One thing that she should remove however is the Christian Privilege. The reason being is Christians are very aware. But we do not call it privilege…we call it a blessing from God to have Christmas off, to be able to worship in a free country, to have food on our tables…this is why we give thanks to God for our food.
    This why Christians FAR out give any other demographic by 10 fold. A REAL Born Again believer will do anything to help people. (please note,the majority of people in churches are ‘cultural Christians’…they go to church because it is the cultural thing to do, but they have no relationship with God or His Son. These people make the Church as a whole look awful. )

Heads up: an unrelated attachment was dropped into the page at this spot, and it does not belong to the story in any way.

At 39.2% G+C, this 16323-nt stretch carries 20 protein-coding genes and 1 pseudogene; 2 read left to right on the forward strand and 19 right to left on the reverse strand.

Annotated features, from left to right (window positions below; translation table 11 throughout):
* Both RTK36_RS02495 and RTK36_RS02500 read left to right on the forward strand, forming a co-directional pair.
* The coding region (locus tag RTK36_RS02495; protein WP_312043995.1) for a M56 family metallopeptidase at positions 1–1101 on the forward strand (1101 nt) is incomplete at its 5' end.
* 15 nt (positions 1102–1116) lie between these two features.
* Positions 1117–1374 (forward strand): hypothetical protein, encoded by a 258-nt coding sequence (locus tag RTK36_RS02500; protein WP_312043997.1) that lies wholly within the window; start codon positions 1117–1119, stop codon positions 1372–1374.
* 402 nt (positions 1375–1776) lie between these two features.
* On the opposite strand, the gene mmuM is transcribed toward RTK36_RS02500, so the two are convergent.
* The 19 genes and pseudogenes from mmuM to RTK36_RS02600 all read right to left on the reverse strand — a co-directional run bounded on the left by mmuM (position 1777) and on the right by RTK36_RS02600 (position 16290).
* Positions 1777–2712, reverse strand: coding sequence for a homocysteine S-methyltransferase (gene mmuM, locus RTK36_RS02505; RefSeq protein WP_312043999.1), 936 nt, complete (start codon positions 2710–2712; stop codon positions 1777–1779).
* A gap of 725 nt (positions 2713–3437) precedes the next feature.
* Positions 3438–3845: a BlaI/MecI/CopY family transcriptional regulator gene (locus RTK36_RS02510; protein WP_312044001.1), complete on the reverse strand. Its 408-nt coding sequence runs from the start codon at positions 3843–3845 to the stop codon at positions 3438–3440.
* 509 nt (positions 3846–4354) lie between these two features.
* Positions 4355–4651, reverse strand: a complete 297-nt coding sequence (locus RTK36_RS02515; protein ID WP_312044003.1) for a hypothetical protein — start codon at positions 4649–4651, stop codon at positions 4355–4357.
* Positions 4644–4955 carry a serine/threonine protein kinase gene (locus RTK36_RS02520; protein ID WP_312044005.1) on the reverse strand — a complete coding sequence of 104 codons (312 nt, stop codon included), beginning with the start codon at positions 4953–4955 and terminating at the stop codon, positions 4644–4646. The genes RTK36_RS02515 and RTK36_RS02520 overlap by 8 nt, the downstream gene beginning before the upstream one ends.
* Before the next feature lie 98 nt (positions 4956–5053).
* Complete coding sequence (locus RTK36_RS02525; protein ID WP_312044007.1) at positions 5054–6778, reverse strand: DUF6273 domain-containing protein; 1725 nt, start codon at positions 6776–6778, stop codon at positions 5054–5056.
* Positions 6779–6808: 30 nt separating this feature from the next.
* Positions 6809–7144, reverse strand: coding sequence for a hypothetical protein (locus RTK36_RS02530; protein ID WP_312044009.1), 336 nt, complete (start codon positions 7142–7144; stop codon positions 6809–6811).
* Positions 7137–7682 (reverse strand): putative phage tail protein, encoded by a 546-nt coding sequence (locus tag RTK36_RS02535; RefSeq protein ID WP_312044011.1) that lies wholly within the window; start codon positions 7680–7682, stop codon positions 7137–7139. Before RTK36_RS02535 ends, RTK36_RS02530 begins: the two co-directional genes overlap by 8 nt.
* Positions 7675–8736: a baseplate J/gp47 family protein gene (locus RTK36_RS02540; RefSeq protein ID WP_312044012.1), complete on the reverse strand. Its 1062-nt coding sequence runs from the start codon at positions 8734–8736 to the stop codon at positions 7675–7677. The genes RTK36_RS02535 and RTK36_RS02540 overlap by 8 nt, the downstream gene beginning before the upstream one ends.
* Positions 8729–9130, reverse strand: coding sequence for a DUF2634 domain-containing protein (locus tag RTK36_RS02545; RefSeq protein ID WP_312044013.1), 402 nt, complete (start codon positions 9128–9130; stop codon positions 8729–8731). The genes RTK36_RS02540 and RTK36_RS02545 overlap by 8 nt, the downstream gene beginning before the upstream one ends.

I am all for the campaign. But it should have a broader scope and in its mission to create compassion, be sure to be considerate to white men, to Christians, and to Men. If you dont, it looks more like a Campaign of shaming select targets.

    -Michael Leahy

    1. The idea that you can declare a particular class to be privileged- or, as you put it, adventageous- is a historical cornerstone to the justification of genocidal conduct.

    2. Perhaps if this ‘theory’ were to clearly define an ‘ends’, and transparenly justify its ‘means’, it MAY get some recognition.
      So far, this ‘privilege’ movement is coming across as just another B.S. guilt trip that has nothing to do with me.
      And yet, here I am.